Before leaving, Jeems McLean discovers one of his enslaved fieldhands, Solomon, has been dating one of the enslaved women and sends her away. Solomon visits the conjure woman one night to see if there is a way to get his woman back and make McLean treat them all better. Aunt Peggy secretly turns McLean into a slave, and he’s brought to his own plantation to be broken in by Johnson.
Johnson starves the transformed McLean and beats him repeatedly and mercilessly to break his spirit. Finally, when the transformed McLean cannot perform the simplest of tasks as an enslaved person, Johnson gets rid of him out of fear of losing his temper and killing him. The conjure woman has Solomon give McLean a goophered sweet potato to change him back before he’s sent away to be sold in New Orleans.
When McLean returns, he claims to have had a nightmare. He fires Johnson and runs him out of town. Next, McLean brings Solomon’s girl back. Finally, he starts feeding everyone better and allowing them to enjoy their free time together.
As the title implies, “The Conjurer’s Revenge” is a story about a conjure man who puts a curse on someone to get back at them. In this case, an enslaved man named Primus steals a hog that belongs to a conjure man. When the conjure man figures out who stole his hog, he turns Primus into a mule.
Primus lives as a mule until the conjure man falls deathly ill and wants forgiveness for his sins. He dies while transforming Primus back, leaving him with a clubfoot.
An enslaved person, Becky, gets married and has a baby, Moses, on the plantation where she’s held. Soon after her baby is born, her husband is sold to a plantation so far away that she’ll never see him again. However, she takes comfort in that she still has their child and keeps doing the work she’s forced to do.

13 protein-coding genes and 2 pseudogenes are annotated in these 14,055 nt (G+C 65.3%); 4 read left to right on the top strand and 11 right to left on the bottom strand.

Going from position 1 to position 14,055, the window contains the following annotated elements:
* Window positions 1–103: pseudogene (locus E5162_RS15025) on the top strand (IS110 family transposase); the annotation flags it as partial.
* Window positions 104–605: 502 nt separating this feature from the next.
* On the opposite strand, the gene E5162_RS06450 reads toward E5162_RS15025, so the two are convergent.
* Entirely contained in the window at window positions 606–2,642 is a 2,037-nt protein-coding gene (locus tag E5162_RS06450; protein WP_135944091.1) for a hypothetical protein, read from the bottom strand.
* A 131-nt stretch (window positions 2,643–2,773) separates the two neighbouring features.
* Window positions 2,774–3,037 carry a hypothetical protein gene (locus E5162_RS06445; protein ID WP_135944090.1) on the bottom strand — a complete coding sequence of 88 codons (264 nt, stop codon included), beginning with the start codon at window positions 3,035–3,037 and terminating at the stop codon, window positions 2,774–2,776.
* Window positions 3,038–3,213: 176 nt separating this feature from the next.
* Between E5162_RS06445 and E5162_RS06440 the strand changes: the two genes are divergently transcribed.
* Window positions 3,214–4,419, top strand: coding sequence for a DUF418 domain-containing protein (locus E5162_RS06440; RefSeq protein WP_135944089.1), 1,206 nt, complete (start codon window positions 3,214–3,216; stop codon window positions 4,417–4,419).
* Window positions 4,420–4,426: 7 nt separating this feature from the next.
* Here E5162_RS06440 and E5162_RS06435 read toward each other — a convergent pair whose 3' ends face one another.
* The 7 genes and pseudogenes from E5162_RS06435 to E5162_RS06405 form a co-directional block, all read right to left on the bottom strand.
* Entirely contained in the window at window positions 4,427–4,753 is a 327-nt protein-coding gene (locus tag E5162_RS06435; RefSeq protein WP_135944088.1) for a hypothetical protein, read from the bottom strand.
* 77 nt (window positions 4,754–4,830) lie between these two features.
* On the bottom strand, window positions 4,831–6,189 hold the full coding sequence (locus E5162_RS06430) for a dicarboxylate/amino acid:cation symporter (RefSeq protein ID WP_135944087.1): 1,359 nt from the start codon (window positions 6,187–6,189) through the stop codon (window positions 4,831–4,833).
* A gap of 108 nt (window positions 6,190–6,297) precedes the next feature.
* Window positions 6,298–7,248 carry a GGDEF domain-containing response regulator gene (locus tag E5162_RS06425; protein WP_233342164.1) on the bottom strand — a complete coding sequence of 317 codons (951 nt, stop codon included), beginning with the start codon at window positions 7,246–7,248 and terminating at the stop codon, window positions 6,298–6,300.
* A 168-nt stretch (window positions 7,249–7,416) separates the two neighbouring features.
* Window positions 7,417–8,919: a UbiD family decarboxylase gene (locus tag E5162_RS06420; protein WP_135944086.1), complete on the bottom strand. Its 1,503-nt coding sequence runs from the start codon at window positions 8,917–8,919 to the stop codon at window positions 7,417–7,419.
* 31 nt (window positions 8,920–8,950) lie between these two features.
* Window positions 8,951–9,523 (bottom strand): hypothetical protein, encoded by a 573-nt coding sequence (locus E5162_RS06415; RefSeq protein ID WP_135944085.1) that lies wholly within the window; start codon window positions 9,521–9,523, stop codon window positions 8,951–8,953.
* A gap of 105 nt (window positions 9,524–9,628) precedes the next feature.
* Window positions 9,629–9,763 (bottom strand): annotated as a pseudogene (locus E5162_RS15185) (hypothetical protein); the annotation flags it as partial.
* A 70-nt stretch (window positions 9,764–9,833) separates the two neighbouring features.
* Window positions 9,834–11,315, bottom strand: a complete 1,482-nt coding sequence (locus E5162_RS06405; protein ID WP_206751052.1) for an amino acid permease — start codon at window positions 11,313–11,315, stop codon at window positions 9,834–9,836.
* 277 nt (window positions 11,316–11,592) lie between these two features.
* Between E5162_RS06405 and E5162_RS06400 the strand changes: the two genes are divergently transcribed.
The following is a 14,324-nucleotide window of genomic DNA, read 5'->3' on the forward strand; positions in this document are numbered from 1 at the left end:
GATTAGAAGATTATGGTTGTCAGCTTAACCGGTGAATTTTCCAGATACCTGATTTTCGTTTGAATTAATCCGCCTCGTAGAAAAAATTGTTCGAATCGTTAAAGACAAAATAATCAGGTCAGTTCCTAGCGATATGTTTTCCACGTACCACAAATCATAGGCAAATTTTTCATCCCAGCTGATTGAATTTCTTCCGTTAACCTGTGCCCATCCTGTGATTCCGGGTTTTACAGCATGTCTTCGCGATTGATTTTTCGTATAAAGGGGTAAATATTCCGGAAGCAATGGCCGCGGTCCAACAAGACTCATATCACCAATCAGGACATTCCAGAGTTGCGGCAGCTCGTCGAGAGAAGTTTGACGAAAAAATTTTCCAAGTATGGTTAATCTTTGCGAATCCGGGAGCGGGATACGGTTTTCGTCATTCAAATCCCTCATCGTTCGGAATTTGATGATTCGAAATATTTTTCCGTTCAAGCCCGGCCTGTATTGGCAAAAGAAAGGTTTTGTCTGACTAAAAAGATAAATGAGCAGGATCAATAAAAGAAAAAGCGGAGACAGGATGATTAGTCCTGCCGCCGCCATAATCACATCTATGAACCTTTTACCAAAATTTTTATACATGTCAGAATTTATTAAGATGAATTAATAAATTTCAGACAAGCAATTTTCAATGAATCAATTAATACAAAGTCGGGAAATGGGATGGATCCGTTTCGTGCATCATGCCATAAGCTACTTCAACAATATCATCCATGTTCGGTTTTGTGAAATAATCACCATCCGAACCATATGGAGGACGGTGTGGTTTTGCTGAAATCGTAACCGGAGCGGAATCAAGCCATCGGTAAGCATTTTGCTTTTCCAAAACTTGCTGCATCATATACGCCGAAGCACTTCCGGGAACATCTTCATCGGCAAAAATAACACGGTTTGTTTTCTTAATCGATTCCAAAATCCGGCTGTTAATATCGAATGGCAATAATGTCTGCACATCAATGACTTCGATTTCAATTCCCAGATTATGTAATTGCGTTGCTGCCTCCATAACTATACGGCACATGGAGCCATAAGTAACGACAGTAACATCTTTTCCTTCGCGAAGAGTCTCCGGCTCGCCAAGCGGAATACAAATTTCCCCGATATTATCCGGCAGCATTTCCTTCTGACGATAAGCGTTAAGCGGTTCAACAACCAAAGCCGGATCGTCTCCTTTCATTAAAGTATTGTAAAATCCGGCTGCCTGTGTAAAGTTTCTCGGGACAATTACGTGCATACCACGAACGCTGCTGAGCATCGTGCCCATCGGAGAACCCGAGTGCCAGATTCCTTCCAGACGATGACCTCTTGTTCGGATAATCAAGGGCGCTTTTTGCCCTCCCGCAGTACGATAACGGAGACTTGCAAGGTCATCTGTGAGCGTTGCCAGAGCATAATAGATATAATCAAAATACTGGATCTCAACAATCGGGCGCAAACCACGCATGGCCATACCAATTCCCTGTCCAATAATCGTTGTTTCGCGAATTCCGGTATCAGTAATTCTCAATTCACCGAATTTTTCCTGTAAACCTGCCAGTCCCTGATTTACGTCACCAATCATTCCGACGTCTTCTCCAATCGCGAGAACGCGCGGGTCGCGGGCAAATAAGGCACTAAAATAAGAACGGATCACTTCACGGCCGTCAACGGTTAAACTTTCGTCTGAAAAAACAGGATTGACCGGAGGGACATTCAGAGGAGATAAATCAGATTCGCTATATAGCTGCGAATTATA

Her slaveholder, Pen’leton, likes to bet on horses and makes a deal to trade Becky for a prize racehorse one day. The new slaveholder tells Pen’leton he won’t bring Becky’s baby with her, then tricks her into leaving willingly. Once Becky learns the truth, she becomes hysterical but gets to work at the new place after being threatened.
After a day or so, Moses becomes lethargic and refuses to eat because he misses his mom. Finally, the woman caring for him goes to see the conjure woman for help. Aunt Peggy changes Moses into a hummingbird so he can visit his mom. Although Becky doesn’t know for sure the hummingbird is Moses, it reminds her of him, and both perk up for a while afterward.
The woman goes to see the conjure woman when he begins declining again, and she turns Moses into a mockingbird. Again, Moses is happy to see his mom, and the behavior of the mockingbird reminds Becky of her son, so both feel better afterward. However, the woman caring for Moses soon realizes this is a temporary fix and asks the conjure woman to do something that will reunite them permanently.
Aunt Peggy gets a wasp to sting Pen’leton’s new racehorse on the knees until they swell up. After a couple of times of this, Pen’leton believes the horse is lame and demands Becky back. The new slaveholder initially refuses, but the nightmares the conjure woman makes Becky have about Moses dying leave her useless for working. Eventually, he decides a sickly horse is worth more than a sickly slave and makes the trade. Becky and Moses are together again, and Moses grows up and earns enough money to buy their freedom.
In another tale of revenge, an enslaved man, Dan, accidentally murders a conjure man’s son for trying to steal his wife. He goes to see the conjure woman for protection, but eventually, the conjure man catches up with him. He tricks Dan into thinking he doesn’t know Dan is responsible and then tells Dan he will help him kill the witch who has been riding him.
Being ridden by a witch means that a witch sits on a person while they’re sleeping to absorb their energy and make them sick. It was thought the witch changed form to gain access to their victim. However, a scientific explanation for the feeling of having been ridden is sleep paralysis.
Before meeting with Dan, the conjure man snatched up his wife and turned her into a black cat. Later, he changes Dan into a wolf and tells him the cat is the witch and that he must tear its throat out. The cat turns back into Dan’s wife as she dies, and Dan runs away in horror.
Furious, he returns to the conjure man’s house and rips his throat open. The conjure man tells him they’re even while he bleeds out and tells Dan to drink a potion to change back into a person. Dan drinks the potion, only to find he’s been tricked again and will now be a wolf forever. He hangs around his wife’s grave until death, then haunts the area.